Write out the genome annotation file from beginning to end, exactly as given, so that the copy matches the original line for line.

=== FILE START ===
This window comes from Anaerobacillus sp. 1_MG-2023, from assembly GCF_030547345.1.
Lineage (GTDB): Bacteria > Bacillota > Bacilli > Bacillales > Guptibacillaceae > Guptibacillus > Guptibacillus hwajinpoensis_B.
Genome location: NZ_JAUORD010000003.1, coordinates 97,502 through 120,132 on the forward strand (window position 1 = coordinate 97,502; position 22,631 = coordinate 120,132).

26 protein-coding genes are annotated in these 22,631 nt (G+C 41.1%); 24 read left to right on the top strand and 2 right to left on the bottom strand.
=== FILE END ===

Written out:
This window comes from Anaerobacillus sp. 1_MG-2023, from assembly GCF_030547345.1.
Lineage (GTDB): Bacteria > Bacillota > Bacilli > Bacillales > Guptibacillaceae > Guptibacillus > Guptibacillus hwajinpoensis_B.
Genome location: NZ_JAUORD010000003.1, coordinates 97,502 through 120,132 on the forward strand (window position 1 = coordinate 97,502; position 22,631 = coordinate 120,132).

26 protein-coding genes are annotated in these 22,631 nt (G+C 41.1%); 24 read left to right on the top strand and 2 right to left on the bottom strand.